Top Five – Act I Finales

Note: Top Five, a wholly original idea entirely un-lifted from any Nick Hornby novels slash John Cusack films, is a feature we’re hoping to run fairly regularly on the blog, wherein one of us lists our Top Five favorite something or others, (often related to musical theater, sometimes, perhaps, not) and then you tell us how wrong we are.

With the Twitter-izing of the American attention span, and the consequent trend of 90-minute, intermissionless musicals, it seems that the climactic Act I Finale is becoming an increasingly rare event.

This is a shame, because the curtain number of a show is often one of the highlights, a moment of extreme dramatic tension where the authors say, “Hey, we know you’re going to spend the next fifteen minutes peeing slash paying too much for Sour Patch Kids slash checking your cell phone to see if that cute girl has texted you back, which she hasn’t, because let’s face it, you’re not as charming via text as you think you are, BUT at the end of those fifteen minutes, you’re going to want to be right back here in your seat, because in Act II, shit is going to go down.”

So, without further ado (side note: Michael hates the phrase “without further ado”, so I try to use it at every available opportunity), here are my Top Five Act I Finales.

  1. “One Day More”Les Miserables (Schonberg & Boublil). Yeah, I know, it’s become cliché. But, you know what? It’s become cliché for a reason. It’s really effing good. All of the major plotlines come crashing together, and the stakes are epic. Try to leave during intermission. Just try.
  2. “A Little Priest”Sweeney Todd (Sondheim & Wheeler). Perhaps my favorite musical theater song of all time. Brilliant. Sick, twisted, and absolutely hilarious. That Sondheim guy sorta knows what he’s doing. And the decision to end the first act with a comedy song about eating people couldn’t have been more appropriate. “I’ll come again when you have judge on the menu.” Awesome. And I’ll be back to see it.
  3. “Defying Gravity”Wicked (Schwartz & Holzman). I know, I know. Wicked is extraordinarily popular (Ha! Hilarious, Chris. Shut up, sarcastic voice in my head.) amongst adolescent girls, therefore there must be something tremendously wrong with it and no person old enough to remember the original TGIF line-up should admit to enjoying it. Eat it. The song soars (Ha! Bite me, loser.), and if you don’t find the moment when Elphaba flies to be exhilarating theatrical magic, you are dead inside. Spoiler alert: Elphaba flies.
  4. “There’s a Fine, Fine Line”Avenue Q (Lopez, Marx, & Whitty). What? In a show whose first act features hilarious songs about porn and racism, the finale is… what? A tender ballad? And it resonates? Emotionally? These guys have balls.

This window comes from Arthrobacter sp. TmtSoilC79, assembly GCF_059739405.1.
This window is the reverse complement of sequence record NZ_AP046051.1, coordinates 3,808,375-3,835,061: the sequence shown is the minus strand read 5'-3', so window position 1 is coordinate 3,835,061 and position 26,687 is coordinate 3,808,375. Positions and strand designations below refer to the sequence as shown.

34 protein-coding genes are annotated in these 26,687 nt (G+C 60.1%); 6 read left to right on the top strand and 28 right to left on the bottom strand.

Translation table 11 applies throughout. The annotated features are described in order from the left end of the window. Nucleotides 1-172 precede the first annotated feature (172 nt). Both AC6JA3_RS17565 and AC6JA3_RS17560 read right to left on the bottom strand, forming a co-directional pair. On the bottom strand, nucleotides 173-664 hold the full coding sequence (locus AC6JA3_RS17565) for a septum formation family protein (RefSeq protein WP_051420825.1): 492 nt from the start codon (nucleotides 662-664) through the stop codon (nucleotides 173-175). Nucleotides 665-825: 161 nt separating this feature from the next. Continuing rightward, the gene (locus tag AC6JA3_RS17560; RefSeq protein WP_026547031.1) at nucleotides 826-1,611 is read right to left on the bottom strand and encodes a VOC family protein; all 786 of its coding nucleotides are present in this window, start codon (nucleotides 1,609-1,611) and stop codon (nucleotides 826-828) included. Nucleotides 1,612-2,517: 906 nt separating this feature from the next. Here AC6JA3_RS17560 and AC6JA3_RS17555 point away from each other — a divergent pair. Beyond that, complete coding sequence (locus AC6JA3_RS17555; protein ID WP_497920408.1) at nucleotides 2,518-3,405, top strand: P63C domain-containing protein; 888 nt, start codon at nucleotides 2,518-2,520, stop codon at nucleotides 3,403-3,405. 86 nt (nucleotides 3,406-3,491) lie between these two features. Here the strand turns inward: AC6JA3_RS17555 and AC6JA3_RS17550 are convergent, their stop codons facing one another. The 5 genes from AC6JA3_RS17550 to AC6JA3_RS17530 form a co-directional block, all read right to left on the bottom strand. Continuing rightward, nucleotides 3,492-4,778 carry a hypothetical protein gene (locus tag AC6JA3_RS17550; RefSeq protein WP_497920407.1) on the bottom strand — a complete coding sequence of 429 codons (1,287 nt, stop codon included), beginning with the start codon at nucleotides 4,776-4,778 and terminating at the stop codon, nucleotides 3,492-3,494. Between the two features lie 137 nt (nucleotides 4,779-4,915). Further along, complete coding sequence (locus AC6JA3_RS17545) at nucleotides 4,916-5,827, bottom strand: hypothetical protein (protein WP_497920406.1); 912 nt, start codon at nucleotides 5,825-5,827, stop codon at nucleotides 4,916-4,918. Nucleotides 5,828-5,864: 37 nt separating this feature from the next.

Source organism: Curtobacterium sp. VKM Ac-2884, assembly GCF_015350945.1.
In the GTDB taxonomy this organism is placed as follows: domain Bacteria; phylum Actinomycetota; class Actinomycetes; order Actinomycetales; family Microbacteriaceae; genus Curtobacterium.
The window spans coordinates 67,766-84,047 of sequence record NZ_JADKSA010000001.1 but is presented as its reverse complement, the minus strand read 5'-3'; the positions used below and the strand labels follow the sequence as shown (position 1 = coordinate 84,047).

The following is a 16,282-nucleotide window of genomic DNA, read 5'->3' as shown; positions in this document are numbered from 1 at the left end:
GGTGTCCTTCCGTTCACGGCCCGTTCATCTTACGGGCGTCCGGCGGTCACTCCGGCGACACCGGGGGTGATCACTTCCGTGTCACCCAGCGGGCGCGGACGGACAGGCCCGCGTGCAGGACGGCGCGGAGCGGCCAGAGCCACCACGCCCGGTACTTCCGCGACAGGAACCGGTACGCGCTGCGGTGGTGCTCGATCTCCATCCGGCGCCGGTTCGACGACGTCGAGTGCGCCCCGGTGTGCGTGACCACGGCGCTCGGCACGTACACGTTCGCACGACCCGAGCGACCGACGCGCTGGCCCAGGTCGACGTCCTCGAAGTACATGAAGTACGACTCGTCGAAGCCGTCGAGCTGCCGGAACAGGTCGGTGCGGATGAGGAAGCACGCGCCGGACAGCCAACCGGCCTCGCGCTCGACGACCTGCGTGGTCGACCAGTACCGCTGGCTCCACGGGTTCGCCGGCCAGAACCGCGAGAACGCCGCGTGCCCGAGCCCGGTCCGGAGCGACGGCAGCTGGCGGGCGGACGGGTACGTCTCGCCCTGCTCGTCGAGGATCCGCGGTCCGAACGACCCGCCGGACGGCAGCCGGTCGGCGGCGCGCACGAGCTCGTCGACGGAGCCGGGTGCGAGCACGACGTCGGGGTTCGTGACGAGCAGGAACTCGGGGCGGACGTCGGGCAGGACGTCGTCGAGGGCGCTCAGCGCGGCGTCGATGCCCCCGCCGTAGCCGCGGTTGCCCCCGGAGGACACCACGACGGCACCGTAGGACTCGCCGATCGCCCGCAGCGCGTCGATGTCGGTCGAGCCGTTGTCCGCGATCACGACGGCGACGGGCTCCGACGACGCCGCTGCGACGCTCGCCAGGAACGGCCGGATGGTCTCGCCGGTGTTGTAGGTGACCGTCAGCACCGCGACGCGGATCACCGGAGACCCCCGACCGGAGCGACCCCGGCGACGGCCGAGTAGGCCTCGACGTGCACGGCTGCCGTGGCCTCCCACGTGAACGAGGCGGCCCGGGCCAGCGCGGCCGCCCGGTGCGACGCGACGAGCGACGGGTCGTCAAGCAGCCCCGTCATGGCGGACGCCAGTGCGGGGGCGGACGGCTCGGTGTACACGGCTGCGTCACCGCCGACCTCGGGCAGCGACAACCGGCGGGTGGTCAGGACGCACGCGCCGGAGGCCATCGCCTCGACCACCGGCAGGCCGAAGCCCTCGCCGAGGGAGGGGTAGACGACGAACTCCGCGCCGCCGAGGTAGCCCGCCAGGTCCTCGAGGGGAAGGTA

5. “Blackout”In the Heights (Miranda & Hudes). People are singing in Spanish. I don’t know what they’re saying, but it sounds intense. Chaos. Looting. Fireworks. A New York City blackout has all the stakes of Armageddon. Plus, I don’t know why, but I have never been able to get the line “I’ve got a baseball bat on a rack in the back” out of my head.

Honorable Mention: “Comfort and Joy”Bat Boy (O’Keefe, Farley, & Flemming). I’ve never actually seen this show, so I couldn’t, in good conscious, include it on my list, but damn! Shit is definitely, as the kids say, going down.

Alright, so my list is rather predictable and doesn’t include anything from a show that premiered before I was born. Feel free to tell me where else I went wrong.

-cd

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4 Responses to Top Five – Act I Finales

  1. Tal says:

    All are very good act-breaks, defying gravity does make you shiver!

    If I can suggest my own list:
    1) Sunday – Sunday in the park with George
    2)I am what I am – La cage aux folles
    3)Everything coming up roses – Gypsy
    4)Along came bialy – The producers
    5) A weekend in the country – A little night music

    worst act break will probably be Oliver!, weirdest ending of an act Iv’e ever seen…

  2. koomandimond says:

    I have to agree with “A weekend in the country”. Not only does it draw together all of the stories of the first act and create dramatic suspense, but it’s catchy as hell.

    -mk

    p.s. Chris if you say “without further ado” ever again in the blog, I’m going to edit it out.

  3. Anton Spivack says:

    Not to mention “Soliloquy” from Carousel. How could you forget that?

  4. Tom says:

    I agree with all of these. I would add “This Time Next Year” from Sunset Boulevard and “Till We Reach That Day” from Ragtime.

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